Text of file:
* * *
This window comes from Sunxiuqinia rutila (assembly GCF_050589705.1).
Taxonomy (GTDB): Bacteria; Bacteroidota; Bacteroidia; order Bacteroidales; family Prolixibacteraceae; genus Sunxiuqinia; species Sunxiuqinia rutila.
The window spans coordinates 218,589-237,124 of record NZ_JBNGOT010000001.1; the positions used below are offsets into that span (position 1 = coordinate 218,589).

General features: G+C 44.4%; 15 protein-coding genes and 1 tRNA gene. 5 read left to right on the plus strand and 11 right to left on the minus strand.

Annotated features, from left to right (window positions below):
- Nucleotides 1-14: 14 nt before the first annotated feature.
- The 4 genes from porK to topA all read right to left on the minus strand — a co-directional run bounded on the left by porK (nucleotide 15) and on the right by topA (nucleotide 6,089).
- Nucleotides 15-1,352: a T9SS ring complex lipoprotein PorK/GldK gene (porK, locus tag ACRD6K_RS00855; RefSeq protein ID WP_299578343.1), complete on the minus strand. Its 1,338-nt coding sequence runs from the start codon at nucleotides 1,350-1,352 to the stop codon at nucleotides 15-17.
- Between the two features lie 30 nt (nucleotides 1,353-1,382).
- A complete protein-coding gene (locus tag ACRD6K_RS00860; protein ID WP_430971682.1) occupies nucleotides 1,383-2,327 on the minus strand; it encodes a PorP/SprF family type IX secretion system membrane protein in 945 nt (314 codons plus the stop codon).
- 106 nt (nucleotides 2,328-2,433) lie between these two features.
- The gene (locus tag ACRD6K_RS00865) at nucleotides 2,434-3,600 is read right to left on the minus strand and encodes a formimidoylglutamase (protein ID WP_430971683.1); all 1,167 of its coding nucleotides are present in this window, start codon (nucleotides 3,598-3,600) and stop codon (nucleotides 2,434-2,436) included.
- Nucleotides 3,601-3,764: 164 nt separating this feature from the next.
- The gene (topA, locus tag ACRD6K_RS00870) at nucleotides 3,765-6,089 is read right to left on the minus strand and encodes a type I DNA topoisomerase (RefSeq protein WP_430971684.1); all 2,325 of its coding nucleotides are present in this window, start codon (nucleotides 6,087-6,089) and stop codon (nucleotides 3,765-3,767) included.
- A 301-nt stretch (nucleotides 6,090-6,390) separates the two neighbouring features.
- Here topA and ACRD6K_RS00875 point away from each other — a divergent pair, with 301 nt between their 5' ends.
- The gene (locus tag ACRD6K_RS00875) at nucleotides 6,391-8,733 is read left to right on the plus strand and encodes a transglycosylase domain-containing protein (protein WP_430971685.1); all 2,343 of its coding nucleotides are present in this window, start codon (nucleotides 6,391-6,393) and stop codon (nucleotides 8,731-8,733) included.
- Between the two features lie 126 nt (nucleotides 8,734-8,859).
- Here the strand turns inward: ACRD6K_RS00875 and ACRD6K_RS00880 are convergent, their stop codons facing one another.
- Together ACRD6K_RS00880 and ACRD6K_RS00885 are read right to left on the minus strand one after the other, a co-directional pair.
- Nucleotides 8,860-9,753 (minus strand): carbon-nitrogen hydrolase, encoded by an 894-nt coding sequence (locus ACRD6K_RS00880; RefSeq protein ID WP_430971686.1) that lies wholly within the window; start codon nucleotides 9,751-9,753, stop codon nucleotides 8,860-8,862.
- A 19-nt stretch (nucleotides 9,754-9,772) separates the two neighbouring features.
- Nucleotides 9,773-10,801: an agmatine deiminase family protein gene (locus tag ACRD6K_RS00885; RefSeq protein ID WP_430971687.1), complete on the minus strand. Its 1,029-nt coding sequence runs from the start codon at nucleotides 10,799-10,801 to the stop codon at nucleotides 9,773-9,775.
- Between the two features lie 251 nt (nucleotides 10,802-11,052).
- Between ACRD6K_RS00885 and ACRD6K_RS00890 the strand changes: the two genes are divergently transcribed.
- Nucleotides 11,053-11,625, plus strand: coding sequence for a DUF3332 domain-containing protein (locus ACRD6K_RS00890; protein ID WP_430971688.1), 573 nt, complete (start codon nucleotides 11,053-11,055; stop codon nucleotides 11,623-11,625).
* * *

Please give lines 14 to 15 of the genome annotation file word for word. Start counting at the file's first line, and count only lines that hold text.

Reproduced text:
- The gene (topA, locus tag ACRD6K_RS00870) at nucleotides 3,765-6,089 is read right to left on the minus strand and encodes a type I DNA topoisomerase (RefSeq protein WP_430971684.1); all 2,325 of its coding nucleotides are present in this window, start codon (nucleotides 6,087-6,089) and stop codon (nucleotides 3,765-3,767) included.
- A 301-nt stretch (nucleotides 6,090-6,390) separates the two neighbouring features.